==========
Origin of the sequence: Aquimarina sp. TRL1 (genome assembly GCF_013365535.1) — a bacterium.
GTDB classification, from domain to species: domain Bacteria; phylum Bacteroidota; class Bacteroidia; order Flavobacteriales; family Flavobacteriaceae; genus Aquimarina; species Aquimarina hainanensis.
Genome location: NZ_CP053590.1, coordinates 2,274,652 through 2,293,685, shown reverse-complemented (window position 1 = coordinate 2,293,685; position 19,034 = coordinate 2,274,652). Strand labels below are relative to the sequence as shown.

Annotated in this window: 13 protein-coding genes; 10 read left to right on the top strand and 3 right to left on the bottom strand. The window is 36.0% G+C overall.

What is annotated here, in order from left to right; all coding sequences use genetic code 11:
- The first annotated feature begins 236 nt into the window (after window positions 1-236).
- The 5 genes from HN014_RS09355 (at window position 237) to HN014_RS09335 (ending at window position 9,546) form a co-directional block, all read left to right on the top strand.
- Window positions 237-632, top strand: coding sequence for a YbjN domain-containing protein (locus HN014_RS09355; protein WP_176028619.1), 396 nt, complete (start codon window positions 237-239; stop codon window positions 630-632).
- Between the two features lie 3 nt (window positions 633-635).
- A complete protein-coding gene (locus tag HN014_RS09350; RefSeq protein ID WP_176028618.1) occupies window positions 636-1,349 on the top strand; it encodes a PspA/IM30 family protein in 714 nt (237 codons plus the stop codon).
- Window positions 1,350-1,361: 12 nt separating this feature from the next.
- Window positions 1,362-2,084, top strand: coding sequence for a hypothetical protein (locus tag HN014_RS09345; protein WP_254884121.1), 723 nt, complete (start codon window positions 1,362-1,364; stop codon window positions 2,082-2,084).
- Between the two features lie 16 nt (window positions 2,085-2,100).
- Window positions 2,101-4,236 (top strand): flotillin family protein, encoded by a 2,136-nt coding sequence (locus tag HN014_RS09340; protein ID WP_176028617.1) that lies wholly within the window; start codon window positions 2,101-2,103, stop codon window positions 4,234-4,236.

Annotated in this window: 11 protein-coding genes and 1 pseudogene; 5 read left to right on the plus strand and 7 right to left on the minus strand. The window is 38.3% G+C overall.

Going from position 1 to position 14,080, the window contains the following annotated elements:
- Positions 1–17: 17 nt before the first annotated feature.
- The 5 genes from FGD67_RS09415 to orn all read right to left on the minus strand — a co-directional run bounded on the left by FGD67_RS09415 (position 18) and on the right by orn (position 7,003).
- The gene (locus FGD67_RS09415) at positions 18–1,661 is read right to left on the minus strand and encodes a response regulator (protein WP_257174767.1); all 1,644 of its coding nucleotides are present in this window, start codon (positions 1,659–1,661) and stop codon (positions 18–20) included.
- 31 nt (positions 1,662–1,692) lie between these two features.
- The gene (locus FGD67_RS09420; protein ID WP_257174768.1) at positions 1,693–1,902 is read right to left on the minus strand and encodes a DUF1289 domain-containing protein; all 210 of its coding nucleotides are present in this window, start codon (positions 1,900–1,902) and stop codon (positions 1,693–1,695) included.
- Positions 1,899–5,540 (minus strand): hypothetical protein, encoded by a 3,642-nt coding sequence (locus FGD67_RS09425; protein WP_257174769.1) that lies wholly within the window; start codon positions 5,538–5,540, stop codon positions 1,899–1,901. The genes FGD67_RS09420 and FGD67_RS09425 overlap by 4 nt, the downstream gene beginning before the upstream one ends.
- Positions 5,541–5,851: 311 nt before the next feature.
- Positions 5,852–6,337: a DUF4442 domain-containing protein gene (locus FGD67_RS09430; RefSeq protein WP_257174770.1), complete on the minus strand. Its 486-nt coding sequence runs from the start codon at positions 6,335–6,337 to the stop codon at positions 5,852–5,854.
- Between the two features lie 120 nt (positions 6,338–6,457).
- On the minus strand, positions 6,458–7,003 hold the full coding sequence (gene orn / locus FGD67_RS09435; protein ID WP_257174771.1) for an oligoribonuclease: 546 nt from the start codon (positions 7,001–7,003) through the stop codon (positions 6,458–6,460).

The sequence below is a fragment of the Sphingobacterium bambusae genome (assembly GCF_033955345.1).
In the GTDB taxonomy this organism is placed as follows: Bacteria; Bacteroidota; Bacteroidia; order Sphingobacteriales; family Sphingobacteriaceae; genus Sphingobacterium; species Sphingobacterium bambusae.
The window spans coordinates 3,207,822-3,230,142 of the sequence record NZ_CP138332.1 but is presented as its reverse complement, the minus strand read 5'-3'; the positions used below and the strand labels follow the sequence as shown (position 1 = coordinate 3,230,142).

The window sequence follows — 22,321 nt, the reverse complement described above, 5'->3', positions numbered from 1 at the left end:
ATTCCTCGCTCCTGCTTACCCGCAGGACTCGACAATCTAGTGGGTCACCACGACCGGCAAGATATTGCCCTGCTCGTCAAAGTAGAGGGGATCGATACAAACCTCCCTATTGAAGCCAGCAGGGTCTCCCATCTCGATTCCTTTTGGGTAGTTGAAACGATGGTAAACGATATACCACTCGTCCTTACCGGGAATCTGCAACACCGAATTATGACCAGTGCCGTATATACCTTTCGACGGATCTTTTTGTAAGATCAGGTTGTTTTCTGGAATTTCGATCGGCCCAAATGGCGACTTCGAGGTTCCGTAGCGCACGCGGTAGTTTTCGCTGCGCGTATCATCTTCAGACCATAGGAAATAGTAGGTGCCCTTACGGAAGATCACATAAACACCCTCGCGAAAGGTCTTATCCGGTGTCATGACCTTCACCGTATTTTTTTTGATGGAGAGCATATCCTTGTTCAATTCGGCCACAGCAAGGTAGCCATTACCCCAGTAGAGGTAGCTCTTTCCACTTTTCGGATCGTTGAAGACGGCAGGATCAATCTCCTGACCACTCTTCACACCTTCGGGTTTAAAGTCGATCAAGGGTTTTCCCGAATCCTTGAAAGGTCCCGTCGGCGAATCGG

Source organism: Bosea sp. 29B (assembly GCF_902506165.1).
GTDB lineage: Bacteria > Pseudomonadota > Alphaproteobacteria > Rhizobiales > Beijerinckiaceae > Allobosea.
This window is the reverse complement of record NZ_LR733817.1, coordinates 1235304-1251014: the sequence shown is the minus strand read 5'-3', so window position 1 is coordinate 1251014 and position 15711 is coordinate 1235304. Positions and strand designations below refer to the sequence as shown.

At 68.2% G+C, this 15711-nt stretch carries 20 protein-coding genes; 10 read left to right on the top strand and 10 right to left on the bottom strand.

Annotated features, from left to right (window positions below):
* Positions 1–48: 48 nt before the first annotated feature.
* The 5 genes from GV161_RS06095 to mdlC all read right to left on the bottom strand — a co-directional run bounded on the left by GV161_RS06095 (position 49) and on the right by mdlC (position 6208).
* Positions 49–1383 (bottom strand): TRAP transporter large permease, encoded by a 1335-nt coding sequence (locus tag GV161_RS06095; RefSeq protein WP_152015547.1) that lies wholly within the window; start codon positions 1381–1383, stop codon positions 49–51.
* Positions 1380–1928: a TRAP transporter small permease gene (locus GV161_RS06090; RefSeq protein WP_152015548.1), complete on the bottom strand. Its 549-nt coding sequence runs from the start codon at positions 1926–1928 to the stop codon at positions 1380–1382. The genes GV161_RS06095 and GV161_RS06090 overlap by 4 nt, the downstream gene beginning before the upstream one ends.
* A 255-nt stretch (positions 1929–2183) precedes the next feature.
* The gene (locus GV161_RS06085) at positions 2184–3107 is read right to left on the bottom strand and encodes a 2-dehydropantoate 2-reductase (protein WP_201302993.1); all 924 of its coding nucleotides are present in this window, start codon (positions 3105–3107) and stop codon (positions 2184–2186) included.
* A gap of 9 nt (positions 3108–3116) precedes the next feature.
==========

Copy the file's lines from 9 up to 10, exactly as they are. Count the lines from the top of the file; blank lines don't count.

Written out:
- Between the two features lie 3 nt (window positions 633-635).
- A complete protein-coding gene (locus tag HN014_RS09350; RefSeq protein ID WP_176028618.1) occupies window positions 636-1,349 on the top strand; it encodes a PspA/IM30 family protein in 714 nt (237 codons plus the stop codon).